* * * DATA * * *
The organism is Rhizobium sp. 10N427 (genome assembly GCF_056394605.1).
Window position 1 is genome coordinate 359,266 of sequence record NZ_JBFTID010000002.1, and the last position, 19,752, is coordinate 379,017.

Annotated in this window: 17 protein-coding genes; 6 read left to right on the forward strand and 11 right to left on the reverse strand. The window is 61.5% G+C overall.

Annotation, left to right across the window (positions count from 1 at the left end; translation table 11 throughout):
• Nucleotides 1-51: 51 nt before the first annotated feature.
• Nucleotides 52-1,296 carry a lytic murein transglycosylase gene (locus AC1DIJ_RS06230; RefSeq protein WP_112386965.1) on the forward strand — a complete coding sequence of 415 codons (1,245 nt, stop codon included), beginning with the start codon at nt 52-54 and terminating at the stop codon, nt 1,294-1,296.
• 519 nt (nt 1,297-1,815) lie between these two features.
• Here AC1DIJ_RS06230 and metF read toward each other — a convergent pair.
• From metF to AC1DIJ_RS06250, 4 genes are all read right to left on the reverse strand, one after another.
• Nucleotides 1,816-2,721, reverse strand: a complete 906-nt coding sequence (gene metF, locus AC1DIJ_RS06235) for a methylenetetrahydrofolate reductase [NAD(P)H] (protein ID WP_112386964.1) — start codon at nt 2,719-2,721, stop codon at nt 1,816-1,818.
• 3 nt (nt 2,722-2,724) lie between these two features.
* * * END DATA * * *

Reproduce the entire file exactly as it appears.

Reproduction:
The organism is Rhizobium sp. 10N427 (genome assembly GCF_056394605.1).
Window position 1 is genome coordinate 359,266 of sequence record NZ_JBFTID010000002.1, and the last position, 19,752, is coordinate 379,017.

Annotated in this window: 17 protein-coding genes; 6 read left to right on the forward strand and 11 right to left on the reverse strand. The window is 61.5% G+C overall.

Annotation, left to right across the window (positions count from 1 at the left end; translation table 11 throughout):
• Nucleotides 1-51: 51 nt before the first annotated feature.
• Nucleotides 52-1,296 carry a lytic murein transglycosylase gene (locus AC1DIJ_RS06230; RefSeq protein WP_112386965.1) on the forward strand — a complete coding sequence of 415 codons (1,245 nt, stop codon included), beginning with the start codon at nt 52-54 and terminating at the stop codon, nt 1,294-1,296.
• 519 nt (nt 1,297-1,815) lie between these two features.
• Here AC1DIJ_RS06230 and metF read toward each other — a convergent pair.
• From metF to AC1DIJ_RS06250, 4 genes are all read right to left on the reverse strand, one after another.
• Nucleotides 1,816-2,721, reverse strand: a complete 906-nt coding sequence (gene metF, locus AC1DIJ_RS06235) for a methylenetetrahydrofolate reductase [NAD(P)H] (protein ID WP_112386964.1) — start codon at nt 2,719-2,721, stop codon at nt 1,816-1,818.
• 3 nt (nt 2,722-2,724) lie between these two features.